Express your feelings: Have you thought about what a language really is?
“We can define language as a system of communication using sounds or symbols that enables us to express our feelings, thoughts, ideas, and experiences.” (E. Bruce Goldstein, 2008)
When you start learning a language you start thinking differently about cultures and the languages itself. But have you ever thought about what a language really is? A language is all about expressing your feelings.
Here in Spain you might bump into a conversation with some native speakers who will ask if you are homesick, where you are from and who you are; you might want to explain to your doctor what problems you have when you are not feeling well; or you just want to have a nice conversation with your friends about a film you have seen or an event that has occurred. You need to be able to express your feelings in Spanish!
Spanish is a very expressive language and in order to express your feelings as best as possible it is important to know the verb ‘estar’. This verb is one of the most useful verbs in Spanish which can be used for many different occasions, like the location, physical, mental and emotional states, but also to express feelings. It is important to remember that the verb ‘estar’ should only be used when something is temporary, for example a clean house will become messy after some time and a shop that is closed will be open in another moment. When you describe a permanent condition of something you use the verb ‘ser’. We have made a little overview of those two verbs for you.
- Possession – El libro es mío
- Nationality – Yo soy de Holanda
- Occupation – Él es cocinero
- Permanent characteristics – La mesa es vieja
- Time – Son las ocho y media
- Location – Estamos en España
- Weather – Está soleado
- Physical health – Estoy enfermo
- Mental Health and well-being – Estamos cansados
- Emotions – Estás triste
Enough grammar for today, let us show you some ways of expressing your feelings! If you want to express your feelings you should use the verb estar (conjugated) and add a descriptive adjectives. For example: Estoy feliz, estoy content, estoy aburrido, estoy enfadado, estoy enamorado… The list can go on for many pages more. But we would like to introduce some more colloquial phrases to spice up your speech! With the next 10 phrases you will be able to express your feelings perfectly to the Spanish people.
1. Pasárselo pipa
This phrase is used by the Spanish people to express that they have a great time. If you are enjoying yourself feel free to say: ¡Me lo estoy pasando pipa!
¡Toma! or “Take it!” when you translate it to English. The Spanish people often use this phrase to express excitement and happiness. You can say ¡Toma! when for example your soccer team scores, you get a high grade at school or you win a game or bet.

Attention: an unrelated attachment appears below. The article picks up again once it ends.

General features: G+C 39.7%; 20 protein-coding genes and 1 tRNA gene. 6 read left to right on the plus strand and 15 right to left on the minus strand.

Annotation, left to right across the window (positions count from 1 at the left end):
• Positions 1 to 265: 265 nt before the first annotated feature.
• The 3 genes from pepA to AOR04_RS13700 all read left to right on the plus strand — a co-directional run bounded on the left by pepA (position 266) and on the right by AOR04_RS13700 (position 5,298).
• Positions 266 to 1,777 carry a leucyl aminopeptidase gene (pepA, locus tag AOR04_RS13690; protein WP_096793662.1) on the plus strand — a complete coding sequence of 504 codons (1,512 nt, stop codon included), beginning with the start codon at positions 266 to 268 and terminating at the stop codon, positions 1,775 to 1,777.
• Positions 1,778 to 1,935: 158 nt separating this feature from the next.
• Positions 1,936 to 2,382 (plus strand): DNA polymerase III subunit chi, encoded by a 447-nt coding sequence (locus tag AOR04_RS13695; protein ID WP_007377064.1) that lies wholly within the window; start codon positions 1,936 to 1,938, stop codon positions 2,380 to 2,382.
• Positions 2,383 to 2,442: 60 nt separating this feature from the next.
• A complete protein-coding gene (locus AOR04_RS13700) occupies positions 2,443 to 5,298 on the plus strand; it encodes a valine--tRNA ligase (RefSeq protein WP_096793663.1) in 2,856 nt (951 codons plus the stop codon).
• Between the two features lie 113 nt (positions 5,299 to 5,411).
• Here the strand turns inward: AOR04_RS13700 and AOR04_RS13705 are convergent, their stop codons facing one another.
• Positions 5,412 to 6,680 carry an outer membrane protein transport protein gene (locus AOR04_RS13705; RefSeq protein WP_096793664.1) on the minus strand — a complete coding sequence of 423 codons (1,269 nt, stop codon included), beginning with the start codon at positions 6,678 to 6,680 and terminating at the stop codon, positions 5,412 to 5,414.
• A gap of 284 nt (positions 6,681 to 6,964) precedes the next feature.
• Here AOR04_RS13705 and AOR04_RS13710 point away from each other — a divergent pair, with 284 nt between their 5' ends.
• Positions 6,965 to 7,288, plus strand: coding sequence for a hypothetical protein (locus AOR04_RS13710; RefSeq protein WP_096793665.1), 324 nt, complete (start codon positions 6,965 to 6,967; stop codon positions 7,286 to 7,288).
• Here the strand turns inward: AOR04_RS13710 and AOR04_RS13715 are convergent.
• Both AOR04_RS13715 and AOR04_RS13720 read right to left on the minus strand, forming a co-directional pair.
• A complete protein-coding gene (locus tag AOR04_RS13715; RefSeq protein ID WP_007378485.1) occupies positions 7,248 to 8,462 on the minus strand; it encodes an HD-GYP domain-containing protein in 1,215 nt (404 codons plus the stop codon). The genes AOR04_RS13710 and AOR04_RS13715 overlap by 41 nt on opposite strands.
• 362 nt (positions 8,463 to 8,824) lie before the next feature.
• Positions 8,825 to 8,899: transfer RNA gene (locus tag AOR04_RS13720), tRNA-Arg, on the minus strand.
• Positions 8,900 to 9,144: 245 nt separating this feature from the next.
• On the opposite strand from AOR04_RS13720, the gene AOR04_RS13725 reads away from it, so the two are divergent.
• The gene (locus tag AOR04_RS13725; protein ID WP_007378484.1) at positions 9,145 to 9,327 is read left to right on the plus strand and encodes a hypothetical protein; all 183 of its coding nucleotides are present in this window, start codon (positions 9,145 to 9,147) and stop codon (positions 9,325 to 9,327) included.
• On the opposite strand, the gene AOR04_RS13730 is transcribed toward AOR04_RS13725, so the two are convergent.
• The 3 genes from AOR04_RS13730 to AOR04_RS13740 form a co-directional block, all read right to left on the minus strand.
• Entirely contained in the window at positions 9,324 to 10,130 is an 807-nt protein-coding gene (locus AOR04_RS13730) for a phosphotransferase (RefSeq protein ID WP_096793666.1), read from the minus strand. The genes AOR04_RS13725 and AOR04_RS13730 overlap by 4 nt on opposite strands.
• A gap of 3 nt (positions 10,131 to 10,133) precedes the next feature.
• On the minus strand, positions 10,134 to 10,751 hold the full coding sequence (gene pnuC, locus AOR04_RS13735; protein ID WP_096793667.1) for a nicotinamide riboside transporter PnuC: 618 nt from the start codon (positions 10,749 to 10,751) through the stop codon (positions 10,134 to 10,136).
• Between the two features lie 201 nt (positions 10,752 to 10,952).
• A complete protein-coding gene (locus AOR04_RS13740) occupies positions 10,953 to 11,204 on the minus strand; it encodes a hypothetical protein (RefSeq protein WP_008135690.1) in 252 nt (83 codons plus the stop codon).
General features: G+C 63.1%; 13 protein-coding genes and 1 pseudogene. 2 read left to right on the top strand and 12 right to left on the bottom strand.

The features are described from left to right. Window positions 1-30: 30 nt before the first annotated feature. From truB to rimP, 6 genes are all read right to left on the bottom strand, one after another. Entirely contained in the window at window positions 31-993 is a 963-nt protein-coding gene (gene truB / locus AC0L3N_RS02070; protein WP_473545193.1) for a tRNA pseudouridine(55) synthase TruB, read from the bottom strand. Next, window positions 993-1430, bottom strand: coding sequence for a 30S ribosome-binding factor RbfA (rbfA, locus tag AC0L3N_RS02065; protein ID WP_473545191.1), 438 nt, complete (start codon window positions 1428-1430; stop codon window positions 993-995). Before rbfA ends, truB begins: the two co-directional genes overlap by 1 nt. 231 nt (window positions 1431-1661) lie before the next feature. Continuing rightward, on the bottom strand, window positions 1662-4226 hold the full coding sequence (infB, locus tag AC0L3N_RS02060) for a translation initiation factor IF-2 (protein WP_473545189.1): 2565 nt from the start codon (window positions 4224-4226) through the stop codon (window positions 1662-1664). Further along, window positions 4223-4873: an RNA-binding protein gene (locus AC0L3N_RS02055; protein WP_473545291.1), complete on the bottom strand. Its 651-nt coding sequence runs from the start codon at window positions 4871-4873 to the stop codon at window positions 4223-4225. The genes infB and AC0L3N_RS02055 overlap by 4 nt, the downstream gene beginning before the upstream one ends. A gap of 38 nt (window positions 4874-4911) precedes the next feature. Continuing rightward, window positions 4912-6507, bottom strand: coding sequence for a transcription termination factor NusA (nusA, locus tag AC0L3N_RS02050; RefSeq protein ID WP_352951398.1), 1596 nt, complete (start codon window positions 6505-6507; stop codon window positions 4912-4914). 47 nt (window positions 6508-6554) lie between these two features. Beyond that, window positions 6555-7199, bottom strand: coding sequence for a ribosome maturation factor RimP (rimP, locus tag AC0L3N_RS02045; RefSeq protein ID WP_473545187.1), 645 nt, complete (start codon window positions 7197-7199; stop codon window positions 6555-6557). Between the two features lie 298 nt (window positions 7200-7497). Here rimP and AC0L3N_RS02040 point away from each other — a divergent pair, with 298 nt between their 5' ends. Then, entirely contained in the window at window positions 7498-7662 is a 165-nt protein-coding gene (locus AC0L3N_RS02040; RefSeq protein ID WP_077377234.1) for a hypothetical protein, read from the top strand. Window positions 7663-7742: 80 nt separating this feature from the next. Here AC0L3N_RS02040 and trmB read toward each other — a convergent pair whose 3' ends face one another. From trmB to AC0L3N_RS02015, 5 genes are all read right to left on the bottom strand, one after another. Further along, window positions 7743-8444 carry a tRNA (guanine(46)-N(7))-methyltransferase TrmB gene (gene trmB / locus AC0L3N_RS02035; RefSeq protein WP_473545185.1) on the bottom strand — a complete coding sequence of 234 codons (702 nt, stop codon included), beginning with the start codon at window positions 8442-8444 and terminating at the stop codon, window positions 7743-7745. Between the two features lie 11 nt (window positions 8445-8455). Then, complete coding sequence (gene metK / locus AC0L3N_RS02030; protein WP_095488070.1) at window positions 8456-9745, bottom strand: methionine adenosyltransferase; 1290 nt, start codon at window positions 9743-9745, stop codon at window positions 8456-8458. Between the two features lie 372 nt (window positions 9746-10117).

3. Me alegro
This saying comes from the reflexive verb ‘alegrarse’ and it means I am happy/glad. Mostly it is used to say that you are happy to hear that. You could say for example: “Me alegro mucho que te sientas bien”.
4. Me gusta
This verb can be very useful, but the grammatical function is sometimes confusing for students. The verb means “to like” and it changes depending on the words you place after gustar. If you want to say that you liked the movie (movie = singular) you say “Me gusta la película”. If you want to say that you liked the movies (movies = plural) you say: “Me gustan las películas”.
5. ¡Cómo mola!
The word ‘mola’ comes from the verb ‘molar’, which means to be cool. You can use this phrase to emphasize how cool something is, for example: “Ese restaurante mola mucho!”, meaning “that restaurant is really cool”.
6. Es la leche
Well here you literally say “It is the milk”. This sounds a little bit strange to you, but it is used to describe something really awesome. For example ¿Te gusta la comida en ese restaurante? (= Do you like the food in that restaurant?) Si, ¡es la leche!
7. Me da igual
When we translate it literally it says “It gives me equal”, but it actually means “I do not care” or “It is all the same to me”. With this phrase you can thus express indifference in Spanish. Take care of your vocal tone, since this phrase can sound as well polite as aggressive.
8. Nada del otro mundo
When you use this phrase you can express that it is just okay and nothing particularly exciting. Just “Nada del otro mundo“.
9. Es un rollo
‘Un rollo’ means that something annoying, complicated or frustrating in Spanish. In English it equivalents to “it is a pain in the neck”. You can use this phrase to express feelings of dislike, for example: “Fue un rollo“.
This expression shows shock and anger, like in English “Come on!” You can use it when you stub your toe, drop your mobile and cracks, when it is raining when you need to leave the house or for any other unexpected and frustrating situation you encounter. “¡Jolín!“
You now know a few expressions frequently used in Spain. If you want to know more you can look at this website where they outline a few more expressions. Try to practice them often and soon you will be able to express all your feelings to your Spanish friends!